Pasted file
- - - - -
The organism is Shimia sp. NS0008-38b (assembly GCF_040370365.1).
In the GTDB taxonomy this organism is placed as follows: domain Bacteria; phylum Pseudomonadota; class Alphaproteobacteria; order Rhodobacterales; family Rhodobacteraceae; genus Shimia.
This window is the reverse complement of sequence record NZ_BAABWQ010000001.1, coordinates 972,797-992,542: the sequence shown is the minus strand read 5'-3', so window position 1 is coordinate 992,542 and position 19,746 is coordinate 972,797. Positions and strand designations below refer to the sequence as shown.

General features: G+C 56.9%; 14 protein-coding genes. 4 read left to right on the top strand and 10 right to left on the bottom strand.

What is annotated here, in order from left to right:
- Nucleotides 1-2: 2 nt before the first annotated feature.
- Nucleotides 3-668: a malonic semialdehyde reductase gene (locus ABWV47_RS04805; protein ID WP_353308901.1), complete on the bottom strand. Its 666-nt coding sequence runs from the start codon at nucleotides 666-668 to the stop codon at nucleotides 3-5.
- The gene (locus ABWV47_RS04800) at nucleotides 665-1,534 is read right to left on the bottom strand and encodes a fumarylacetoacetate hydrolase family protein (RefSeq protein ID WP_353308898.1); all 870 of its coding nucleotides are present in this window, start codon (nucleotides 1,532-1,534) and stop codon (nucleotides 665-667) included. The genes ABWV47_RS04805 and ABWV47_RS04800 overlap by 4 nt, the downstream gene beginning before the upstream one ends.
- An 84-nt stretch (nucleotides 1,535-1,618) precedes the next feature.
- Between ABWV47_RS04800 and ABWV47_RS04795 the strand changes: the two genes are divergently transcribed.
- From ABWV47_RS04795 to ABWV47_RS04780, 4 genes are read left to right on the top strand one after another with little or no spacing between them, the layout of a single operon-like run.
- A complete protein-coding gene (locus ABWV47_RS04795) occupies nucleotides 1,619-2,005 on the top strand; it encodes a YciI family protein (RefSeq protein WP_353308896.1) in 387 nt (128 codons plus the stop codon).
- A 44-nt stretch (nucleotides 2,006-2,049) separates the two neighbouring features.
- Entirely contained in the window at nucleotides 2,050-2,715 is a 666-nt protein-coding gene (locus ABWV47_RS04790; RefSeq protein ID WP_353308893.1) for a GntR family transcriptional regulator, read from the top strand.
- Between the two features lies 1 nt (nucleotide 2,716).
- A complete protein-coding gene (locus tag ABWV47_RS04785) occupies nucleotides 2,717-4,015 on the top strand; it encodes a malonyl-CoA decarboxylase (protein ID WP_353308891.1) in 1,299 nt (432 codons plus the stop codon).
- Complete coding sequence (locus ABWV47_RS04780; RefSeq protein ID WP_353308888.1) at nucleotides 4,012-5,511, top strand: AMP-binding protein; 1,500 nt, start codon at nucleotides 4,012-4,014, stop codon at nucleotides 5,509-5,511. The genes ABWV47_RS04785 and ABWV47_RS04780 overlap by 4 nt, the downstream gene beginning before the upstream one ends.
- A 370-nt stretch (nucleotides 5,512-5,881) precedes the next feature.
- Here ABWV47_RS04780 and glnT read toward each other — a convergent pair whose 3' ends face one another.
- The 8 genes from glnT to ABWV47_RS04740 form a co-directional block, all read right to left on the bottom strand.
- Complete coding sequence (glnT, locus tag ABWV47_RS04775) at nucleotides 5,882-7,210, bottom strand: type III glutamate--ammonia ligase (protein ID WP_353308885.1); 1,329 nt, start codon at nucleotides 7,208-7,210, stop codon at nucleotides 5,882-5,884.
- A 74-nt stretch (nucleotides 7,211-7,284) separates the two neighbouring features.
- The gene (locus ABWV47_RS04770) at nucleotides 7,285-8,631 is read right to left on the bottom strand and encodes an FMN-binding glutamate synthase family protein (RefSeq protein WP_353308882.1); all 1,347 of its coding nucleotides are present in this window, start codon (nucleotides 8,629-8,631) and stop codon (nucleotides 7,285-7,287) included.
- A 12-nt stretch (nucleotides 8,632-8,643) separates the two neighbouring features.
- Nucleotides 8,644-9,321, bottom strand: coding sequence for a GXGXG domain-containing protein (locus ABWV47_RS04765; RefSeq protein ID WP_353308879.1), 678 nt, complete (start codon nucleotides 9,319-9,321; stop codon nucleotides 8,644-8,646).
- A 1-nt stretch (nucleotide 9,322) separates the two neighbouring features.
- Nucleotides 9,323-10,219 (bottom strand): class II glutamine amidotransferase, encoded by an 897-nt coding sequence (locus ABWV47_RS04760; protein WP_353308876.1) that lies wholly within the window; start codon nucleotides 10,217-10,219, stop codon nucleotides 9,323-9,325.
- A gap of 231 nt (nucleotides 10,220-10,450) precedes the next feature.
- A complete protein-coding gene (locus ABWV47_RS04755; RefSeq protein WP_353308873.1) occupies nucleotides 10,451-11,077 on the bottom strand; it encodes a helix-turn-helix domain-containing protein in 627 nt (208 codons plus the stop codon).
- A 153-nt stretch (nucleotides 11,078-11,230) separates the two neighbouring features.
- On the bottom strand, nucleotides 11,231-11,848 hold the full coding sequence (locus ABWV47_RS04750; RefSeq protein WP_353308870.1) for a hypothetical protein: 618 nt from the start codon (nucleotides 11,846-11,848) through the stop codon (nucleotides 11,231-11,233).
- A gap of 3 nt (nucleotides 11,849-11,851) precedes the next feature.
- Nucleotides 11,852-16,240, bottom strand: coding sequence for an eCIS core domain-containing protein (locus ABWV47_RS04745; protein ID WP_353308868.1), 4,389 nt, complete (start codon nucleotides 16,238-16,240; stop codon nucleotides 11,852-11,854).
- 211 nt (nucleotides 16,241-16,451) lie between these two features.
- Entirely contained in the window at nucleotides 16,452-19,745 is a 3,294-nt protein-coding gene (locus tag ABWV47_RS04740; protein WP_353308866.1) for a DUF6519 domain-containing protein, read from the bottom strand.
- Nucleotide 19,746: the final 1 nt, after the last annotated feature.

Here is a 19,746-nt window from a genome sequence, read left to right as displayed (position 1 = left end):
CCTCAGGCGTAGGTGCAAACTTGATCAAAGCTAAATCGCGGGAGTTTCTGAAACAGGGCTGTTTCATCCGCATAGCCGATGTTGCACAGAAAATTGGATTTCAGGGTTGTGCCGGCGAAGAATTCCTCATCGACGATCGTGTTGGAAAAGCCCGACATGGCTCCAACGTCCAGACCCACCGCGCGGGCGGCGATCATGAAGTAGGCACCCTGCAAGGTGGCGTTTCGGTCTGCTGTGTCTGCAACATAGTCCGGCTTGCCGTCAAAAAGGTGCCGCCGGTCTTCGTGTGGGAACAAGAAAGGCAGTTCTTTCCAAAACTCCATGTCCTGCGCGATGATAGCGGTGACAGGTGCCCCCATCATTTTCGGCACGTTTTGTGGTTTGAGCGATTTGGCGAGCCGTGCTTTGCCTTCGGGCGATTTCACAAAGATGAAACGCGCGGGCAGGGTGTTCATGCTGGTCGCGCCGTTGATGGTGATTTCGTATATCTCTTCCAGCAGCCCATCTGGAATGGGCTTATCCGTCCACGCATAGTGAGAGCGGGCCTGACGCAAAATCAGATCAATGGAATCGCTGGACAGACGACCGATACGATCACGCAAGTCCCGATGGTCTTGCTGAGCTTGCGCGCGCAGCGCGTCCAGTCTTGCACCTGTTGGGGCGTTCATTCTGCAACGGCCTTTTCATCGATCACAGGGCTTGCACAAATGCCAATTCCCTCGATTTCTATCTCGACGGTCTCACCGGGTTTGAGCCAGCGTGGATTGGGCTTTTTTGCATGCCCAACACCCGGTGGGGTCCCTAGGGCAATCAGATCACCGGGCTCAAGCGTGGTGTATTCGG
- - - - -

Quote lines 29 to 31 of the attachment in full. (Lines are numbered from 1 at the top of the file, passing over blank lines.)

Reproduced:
- A complete protein-coding gene (locus ABWV47_RS04755; RefSeq protein WP_353308873.1) occupies nucleotides 10,451-11,077 on the bottom strand; it encodes a helix-turn-helix domain-containing protein in 627 nt (208 codons plus the stop codon).
- A 153-nt stretch (nucleotides 11,078-11,230) separates the two neighbouring features.
- On the bottom strand, nucleotides 11,231-11,848 hold the full coding sequence (locus ABWV47_RS04750; RefSeq protein WP_353308870.1) for a hypothetical protein: 618 nt from the start codon (nucleotides 11,846-11,848) through the stop codon (nucleotides 11,231-11,233).